Microfiction #writephoto: Death hole

Sue’s photo and Lorraine’s story inspired this flash fiction for the #writephoto prompt

cave-creature

Just a hole in the ground. Out of sight, out of mind. They dump us in it when we no more use, or sick or we puppies with the wrong sire. They tie a stone to a back leg, just in case, and they drop us in. Years and years the huntsmen do it, dumping, killing slowly, easier than a bullet in the head. We saw that with the big animals, the hoof and antler animals too big for us to catch and kill. Quick. Sometimes. The life fades quick, like the night falling. Not when they drop us in the hole. Not quick, they want. Long and painful. They laugh. We hear. And we are angry.

The hole is long and narrow, windy narrow like the long windy cold animals in the grass. It comes out in the light way way far away under a hill. Other dogs help chew the rope, and then stone we have no longer. We run. We run together because the men don’t want us. It broke our hearts. No hearts we now. Only anger. We hear them with their dogs, chasing the small fast animals with the frightened hearts. We hear them, and when they come too close, their dogs run, far far away. Dogs know. Men know nothing, come crashing, looking. We wait, we wait and when close, we leap. We hear the cry the fear when they fall. We bite the fingers that scrabble at the edge. No more laughing.

Huntsmen fall down hole sometimes here, and they have no stone on their legs. But dogs make sure they don’t find the long long way out.

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Published by

Jane Dougherty

I used to do lots of things I didn't much enjoy. Now I am officially a writer. It's what I always wanted to be.

34 thoughts on “Microfiction #writephoto: Death hole”

      1. People who abuse dogs and other animals deserve to suffer the same fate as the fucker who keeps me awake at night with his fairground music—to be cast into the outer darkness without a broomstick.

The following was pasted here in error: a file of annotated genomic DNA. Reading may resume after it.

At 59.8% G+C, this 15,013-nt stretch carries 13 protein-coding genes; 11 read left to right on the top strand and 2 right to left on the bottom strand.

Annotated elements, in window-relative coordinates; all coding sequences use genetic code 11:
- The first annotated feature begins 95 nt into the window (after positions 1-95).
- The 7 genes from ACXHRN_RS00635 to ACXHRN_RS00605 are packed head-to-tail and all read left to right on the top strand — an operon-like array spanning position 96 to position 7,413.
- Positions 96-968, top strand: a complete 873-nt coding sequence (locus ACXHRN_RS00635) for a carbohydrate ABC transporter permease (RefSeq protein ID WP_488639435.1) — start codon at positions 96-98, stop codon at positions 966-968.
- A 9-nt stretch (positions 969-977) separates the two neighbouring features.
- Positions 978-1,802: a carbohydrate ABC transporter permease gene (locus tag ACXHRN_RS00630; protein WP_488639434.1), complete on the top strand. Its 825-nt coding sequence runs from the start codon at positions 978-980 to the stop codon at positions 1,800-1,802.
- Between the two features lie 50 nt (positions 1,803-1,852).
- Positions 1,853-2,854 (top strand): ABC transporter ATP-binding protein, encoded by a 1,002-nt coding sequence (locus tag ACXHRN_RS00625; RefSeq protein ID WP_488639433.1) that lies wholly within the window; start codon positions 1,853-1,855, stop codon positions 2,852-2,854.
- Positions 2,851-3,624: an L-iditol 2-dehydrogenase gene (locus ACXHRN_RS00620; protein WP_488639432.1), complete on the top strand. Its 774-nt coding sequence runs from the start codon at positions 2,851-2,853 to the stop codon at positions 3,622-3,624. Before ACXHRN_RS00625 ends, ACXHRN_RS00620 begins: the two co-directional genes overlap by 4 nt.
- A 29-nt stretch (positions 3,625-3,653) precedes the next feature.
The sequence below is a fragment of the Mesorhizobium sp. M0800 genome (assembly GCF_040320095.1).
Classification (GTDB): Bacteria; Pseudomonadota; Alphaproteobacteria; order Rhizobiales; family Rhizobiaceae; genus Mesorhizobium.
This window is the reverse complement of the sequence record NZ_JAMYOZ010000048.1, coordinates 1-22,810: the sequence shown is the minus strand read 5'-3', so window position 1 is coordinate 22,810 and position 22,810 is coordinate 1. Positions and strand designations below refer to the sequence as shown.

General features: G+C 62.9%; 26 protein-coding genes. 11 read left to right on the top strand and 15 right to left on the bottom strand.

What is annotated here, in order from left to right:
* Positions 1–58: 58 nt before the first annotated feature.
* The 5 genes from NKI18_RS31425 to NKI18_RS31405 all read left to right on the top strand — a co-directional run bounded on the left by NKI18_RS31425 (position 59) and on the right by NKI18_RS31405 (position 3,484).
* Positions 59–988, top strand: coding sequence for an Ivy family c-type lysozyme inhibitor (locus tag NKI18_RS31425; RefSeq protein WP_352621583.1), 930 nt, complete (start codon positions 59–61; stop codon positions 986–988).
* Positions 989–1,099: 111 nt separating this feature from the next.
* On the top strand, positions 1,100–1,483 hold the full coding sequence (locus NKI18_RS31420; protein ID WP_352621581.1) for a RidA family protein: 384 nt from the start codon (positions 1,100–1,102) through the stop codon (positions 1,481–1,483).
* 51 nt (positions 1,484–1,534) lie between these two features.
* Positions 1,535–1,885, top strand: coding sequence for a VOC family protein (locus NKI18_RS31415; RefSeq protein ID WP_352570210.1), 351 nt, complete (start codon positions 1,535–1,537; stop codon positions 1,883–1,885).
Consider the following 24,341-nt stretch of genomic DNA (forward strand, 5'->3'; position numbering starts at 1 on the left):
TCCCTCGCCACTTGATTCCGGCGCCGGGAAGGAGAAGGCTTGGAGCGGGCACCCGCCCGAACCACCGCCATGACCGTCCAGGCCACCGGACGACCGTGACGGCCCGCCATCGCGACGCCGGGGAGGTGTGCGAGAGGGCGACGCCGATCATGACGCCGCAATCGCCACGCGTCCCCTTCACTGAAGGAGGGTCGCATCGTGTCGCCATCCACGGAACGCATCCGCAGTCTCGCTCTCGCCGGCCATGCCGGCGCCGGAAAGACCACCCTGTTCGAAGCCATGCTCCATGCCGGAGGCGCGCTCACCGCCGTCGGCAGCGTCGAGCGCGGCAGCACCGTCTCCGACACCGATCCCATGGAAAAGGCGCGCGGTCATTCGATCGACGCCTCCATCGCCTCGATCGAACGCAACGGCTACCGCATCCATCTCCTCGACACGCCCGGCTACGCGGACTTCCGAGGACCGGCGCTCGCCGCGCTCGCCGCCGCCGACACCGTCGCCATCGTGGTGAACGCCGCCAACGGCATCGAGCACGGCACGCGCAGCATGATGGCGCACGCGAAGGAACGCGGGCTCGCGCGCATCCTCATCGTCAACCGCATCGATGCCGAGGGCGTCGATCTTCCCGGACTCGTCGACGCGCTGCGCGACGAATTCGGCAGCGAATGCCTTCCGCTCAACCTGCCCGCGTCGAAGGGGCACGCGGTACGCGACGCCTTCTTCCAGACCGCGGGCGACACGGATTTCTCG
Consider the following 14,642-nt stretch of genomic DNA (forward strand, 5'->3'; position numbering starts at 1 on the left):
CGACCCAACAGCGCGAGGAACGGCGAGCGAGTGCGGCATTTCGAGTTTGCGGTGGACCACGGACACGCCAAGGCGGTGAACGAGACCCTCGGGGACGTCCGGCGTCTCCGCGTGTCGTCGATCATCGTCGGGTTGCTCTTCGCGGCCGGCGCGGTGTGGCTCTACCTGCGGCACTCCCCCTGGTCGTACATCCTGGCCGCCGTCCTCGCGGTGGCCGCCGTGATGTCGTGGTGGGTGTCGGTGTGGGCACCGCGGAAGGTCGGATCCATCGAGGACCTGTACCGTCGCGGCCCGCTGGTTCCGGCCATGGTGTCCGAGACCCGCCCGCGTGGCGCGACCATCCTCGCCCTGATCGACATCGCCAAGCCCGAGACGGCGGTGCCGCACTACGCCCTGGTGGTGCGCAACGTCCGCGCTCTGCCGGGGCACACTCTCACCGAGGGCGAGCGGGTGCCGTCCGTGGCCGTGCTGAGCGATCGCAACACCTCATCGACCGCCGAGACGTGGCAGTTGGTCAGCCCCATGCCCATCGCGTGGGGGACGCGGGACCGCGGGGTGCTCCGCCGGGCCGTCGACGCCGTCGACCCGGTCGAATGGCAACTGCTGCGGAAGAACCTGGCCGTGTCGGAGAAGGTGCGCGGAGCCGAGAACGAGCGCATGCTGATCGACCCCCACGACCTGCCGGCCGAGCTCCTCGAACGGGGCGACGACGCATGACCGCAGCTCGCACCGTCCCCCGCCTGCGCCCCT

1. I agree Jane a dark tale but I agree with you about the treatment of dogs…my neighbour works away and has a dog in his yard that barks so much of the day, probably out of boredom I would think…

      1. No indeed not in fact in recent times the greyhound industry h was shit down in NSW because of the cruel training practices and the massive disposal of unwanted dogs….

      2. Yes sadly they do…they showed a program highlighting the practice of training greyhounds using live baits…..I couldn’t believe people could be so cruel

      3. Greyhound racing, horse racing, hunting with hounds, circus acts, horse formation dancing or whatever it’s called, all involve depths of cruelty it’s only possible to imagine because we know human beings do the same thing to their fellow humans.

  2. We must always remember nature is red in tooth and claw. I have two well loved cats but I know they kill birds and small rodents although they are well fed . The fact is they are predators by nature and have the killing instinct. Remember also the food chain for most of humanity involves killing for meat although more civilised countries try to do this in a humane way. There is no excuse for cruelty but let’s not get over sentimental . Sentimentality is a human characteristic tigers don’t get sentimental when they kill to eat.

    1. Of course, nature is red in tooth and claw. But I don’t count as ‘nature’ the men who drop unwanted dogs and puppies in wells because they know they will die slowly and painfully. It happens on a massive scale in Spain, and no doubt in other countries where the ‘honour’ of the hunter is sullied by a dog that isn’t productive. There’s nothing natural or acceptable about cruelty. Animals are not cruel.

  3. You are quite right Jane we as humans should know better . What appears cruelty to us is natural with nature , but then we have left the animal kingdom and developed a conscience which gives us endless trouble. I think it is the price we pay for being intelligent, as Freud wisely observed we are at war with ourselves. I do not think the lion will ever lie down with the lamb but it is an ideal Christian dream. We have religion to guide us and hopefully slowly eradicate our animalistic nature.

    1. It’s funny you put it that way round. I tend to see it as we human beings recovering a respect for life we have lost. As you say, we have grown so distanced from everything natural and assumed that because we can use our brains to our advantage, we have the right to take advantage of everything else. I think we need to learn humility and our place in a system of which we are only a part.

  4. I don’t want to turn this site into a debating forum but your analyses is wrong nature has no respect for anything she kills indiscriminately by the Darwinian law of survival of the fittest. Religion teaches us differently do unto others as you would be done by and we became religious when we left the animal kingdom. Hence the phrase beastly behavior.

  5. This is dark and powerful. Raises strong emotions. Humans can be quite brutal, cruel and without remorse. As a result such locations can hold deeply disturbing energies.

      1. Such a terrible state of affairs where these animals are concerned. The energies I was referring to relate to humans. Misery and violence do not make for a pleasant atmosphere.

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